But as young men, we should be enjoying our youth just like our sisters are, rather than look just like younger versions of our grandfathers. I think we need to get past all this homophobic riffraff and start encouraging guys to show some skin. It’s kind of empowering when you’re the only guy who dares wear shorts higher than knee length,or the only guy who dares to go to a function without a tie and leave 3 buttons undone, know what i mean? People can scorn me, but at least i’m taking menswear out of the Victorian Era, something women have already done for womenswear in the 1920s. (Men being the guardians of conformity, didn’t have an equivalent “Flapper” movement)

      PS I’m wearing a titty top and white booty shorts as I type this

      Although mind you, as i’ve said; in the office, everybody should be equally conservatively dressed =) But after work, everybody should be free to wear anything they like!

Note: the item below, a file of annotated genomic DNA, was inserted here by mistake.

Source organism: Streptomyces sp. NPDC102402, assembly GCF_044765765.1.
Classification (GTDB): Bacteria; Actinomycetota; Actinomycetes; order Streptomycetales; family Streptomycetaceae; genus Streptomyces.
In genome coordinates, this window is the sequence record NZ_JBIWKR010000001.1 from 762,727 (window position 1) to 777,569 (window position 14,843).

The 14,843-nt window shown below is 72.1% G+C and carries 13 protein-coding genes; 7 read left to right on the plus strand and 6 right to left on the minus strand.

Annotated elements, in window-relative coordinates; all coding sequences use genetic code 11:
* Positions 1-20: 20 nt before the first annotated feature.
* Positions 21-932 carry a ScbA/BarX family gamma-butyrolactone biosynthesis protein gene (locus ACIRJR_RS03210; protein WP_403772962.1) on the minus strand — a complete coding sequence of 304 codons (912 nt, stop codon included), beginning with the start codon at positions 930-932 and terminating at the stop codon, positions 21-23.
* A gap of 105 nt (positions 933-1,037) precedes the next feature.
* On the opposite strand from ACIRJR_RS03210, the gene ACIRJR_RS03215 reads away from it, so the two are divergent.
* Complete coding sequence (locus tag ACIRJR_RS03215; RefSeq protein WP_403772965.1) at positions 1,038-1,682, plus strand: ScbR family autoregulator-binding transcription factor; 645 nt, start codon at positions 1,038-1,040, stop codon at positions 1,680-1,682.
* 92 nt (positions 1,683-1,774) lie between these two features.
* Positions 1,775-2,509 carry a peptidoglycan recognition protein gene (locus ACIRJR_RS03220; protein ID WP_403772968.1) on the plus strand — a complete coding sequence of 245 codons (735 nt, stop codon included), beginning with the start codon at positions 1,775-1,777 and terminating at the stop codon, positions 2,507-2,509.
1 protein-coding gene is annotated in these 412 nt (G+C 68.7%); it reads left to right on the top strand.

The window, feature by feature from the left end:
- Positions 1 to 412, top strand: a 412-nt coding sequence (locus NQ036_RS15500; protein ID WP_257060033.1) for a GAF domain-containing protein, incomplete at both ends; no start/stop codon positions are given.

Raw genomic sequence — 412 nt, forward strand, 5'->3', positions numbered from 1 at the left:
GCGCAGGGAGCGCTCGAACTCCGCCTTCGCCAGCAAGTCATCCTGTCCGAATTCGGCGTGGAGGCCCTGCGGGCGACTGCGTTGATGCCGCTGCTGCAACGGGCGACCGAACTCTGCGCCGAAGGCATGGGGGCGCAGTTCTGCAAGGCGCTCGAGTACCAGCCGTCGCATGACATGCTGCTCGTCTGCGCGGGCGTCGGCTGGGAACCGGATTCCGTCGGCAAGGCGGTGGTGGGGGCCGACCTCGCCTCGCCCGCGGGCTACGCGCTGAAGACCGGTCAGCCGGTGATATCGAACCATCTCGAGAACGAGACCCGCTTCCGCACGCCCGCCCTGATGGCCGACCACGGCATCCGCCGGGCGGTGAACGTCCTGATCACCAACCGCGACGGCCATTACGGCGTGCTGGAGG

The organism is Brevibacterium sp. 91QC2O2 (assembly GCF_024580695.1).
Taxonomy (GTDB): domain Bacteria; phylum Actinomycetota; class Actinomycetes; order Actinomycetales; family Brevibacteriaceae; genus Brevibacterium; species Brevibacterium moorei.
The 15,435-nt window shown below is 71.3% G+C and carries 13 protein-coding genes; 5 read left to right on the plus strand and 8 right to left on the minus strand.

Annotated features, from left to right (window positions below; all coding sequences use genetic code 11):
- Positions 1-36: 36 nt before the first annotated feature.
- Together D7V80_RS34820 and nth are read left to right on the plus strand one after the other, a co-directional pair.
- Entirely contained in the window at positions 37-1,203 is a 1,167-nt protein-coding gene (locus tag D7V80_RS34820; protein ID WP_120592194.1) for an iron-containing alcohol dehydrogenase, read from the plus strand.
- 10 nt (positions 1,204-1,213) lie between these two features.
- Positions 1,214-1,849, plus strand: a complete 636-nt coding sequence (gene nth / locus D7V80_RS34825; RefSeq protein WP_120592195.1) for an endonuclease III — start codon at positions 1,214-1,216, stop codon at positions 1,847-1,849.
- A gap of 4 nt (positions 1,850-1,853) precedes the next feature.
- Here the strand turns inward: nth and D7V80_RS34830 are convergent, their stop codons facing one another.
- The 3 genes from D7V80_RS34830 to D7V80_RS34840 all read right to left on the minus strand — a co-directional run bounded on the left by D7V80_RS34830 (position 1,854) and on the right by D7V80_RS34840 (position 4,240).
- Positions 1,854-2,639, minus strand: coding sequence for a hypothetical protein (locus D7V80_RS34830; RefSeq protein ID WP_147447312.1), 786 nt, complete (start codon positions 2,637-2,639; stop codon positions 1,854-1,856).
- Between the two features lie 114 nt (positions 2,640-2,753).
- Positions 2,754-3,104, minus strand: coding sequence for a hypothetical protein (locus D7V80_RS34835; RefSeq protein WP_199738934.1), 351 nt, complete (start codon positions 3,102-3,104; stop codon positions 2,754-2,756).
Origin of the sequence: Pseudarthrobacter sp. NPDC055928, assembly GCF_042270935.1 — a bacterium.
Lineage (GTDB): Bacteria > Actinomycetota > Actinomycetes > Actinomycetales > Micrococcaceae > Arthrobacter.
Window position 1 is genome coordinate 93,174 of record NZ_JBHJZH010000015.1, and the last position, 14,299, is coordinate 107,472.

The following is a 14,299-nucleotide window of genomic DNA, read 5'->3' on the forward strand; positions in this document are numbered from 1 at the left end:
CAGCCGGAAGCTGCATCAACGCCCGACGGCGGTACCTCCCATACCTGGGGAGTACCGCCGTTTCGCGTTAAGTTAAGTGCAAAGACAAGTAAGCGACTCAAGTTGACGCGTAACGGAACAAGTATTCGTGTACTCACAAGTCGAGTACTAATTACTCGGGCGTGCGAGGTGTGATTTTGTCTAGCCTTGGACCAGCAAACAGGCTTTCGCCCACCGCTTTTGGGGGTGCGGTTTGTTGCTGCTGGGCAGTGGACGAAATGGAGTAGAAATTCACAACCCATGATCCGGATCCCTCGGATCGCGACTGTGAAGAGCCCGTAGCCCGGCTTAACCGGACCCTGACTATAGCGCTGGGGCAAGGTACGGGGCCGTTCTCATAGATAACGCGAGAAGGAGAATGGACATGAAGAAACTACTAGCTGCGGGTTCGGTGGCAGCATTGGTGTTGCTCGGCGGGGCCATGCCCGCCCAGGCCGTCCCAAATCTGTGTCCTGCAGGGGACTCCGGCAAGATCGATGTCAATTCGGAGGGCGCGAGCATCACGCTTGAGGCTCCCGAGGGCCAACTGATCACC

• Radek Piskorski

      I would think that men can certainly dress sexy and slutty. A speedo for example. But of course you mean something that still counts as office attire. I would say a very slim-fit suit come come across as very sexy. If the suit reveals biceps, pecs, if the trousers hug the ass or reveal bulge, you can get very sexy. I think people would be uncomfortable around such a men while at the same time acknowledging that he is in office clothes. If you match that suit with a ripped guy with fabulous hair and perfect skin, I think he could come across as prissy or maybe a gym bunny, which might make other people think less of his intelligence.